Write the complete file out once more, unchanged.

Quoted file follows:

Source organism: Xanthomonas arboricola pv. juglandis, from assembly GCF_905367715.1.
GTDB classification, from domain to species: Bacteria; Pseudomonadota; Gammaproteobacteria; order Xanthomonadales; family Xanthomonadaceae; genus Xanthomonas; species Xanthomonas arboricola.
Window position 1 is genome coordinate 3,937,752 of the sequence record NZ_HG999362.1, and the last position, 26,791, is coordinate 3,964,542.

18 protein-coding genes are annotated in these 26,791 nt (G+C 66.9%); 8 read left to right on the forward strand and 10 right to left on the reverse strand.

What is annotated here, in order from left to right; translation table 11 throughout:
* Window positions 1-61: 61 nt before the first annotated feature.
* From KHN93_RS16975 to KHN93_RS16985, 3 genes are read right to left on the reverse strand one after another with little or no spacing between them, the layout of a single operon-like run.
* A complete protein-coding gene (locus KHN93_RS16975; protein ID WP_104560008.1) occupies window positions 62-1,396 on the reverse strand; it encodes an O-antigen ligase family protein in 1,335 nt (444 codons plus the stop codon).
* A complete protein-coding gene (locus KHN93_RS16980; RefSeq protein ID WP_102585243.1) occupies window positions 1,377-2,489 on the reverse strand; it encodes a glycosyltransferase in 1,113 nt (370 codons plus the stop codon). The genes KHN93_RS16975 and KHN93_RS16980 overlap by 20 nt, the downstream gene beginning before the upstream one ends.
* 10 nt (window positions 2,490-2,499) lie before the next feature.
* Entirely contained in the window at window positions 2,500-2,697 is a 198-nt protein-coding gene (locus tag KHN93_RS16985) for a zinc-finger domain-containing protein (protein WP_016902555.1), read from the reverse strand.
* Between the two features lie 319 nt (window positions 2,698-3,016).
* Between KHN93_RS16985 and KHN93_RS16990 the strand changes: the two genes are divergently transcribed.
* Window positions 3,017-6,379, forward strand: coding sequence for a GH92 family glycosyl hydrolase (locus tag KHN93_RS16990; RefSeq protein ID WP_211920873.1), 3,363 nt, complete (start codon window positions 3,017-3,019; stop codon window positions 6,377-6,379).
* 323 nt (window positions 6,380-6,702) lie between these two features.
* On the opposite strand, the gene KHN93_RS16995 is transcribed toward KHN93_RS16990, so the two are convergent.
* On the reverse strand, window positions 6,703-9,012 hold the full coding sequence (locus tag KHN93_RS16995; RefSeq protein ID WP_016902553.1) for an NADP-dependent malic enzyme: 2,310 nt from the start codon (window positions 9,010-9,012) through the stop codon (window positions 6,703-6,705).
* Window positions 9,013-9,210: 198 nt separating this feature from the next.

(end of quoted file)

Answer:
Source organism: Xanthomonas arboricola pv. juglandis, from assembly GCF_905367715.1.
GTDB classification, from domain to species: Bacteria; Pseudomonadota; Gammaproteobacteria; order Xanthomonadales; family Xanthomonadaceae; genus Xanthomonas; species Xanthomonas arboricola.
Window position 1 is genome coordinate 3,937,752 of the sequence record NZ_HG999362.1, and the last position, 26,791, is coordinate 3,964,542.

18 protein-coding genes are annotated in these 26,791 nt (G+C 66.9%); 8 read left to right on the forward strand and 10 right to left on the reverse strand.

What is annotated here, in order from left to right; translation table 11 throughout:
* Window positions 1-61: 61 nt before the first annotated feature.
* From KHN93_RS16975 to KHN93_RS16985, 3 genes are read right to left on the reverse strand one after another with little or no spacing between them, the layout of a single operon-like run.
* A complete protein-coding gene (locus KHN93_RS16975; protein ID WP_104560008.1) occupies window positions 62-1,396 on the reverse strand; it encodes an O-antigen ligase family protein in 1,335 nt (444 codons plus the stop codon).
* A complete protein-coding gene (locus KHN93_RS16980; RefSeq protein ID WP_102585243.1) occupies window positions 1,377-2,489 on the reverse strand; it encodes a glycosyltransferase in 1,113 nt (370 codons plus the stop codon). The genes KHN93_RS16975 and KHN93_RS16980 overlap by 20 nt, the downstream gene beginning before the upstream one ends.
* 10 nt (window positions 2,490-2,499) lie before the next feature.
* Entirely contained in the window at window positions 2,500-2,697 is a 198-nt protein-coding gene (locus tag KHN93_RS16985) for a zinc-finger domain-containing protein (protein WP_016902555.1), read from the reverse strand.
* Between the two features lie 319 nt (window positions 2,698-3,016).
* Between KHN93_RS16985 and KHN93_RS16990 the strand changes: the two genes are divergently transcribed.
* Window positions 3,017-6,379, forward strand: coding sequence for a GH92 family glycosyl hydrolase (locus tag KHN93_RS16990; RefSeq protein ID WP_211920873.1), 3,363 nt, complete (start codon window positions 3,017-3,019; stop codon window positions 6,377-6,379).
* 323 nt (window positions 6,380-6,702) lie between these two features.
* On the opposite strand, the gene KHN93_RS16995 is transcribed toward KHN93_RS16990, so the two are convergent.
* On the reverse strand, window positions 6,703-9,012 hold the full coding sequence (locus tag KHN93_RS16995; RefSeq protein ID WP_016902553.1) for an NADP-dependent malic enzyme: 2,310 nt from the start codon (window positions 9,010-9,012) through the stop codon (window positions 6,703-6,705).
* Window positions 9,013-9,210: 198 nt separating this feature from the next.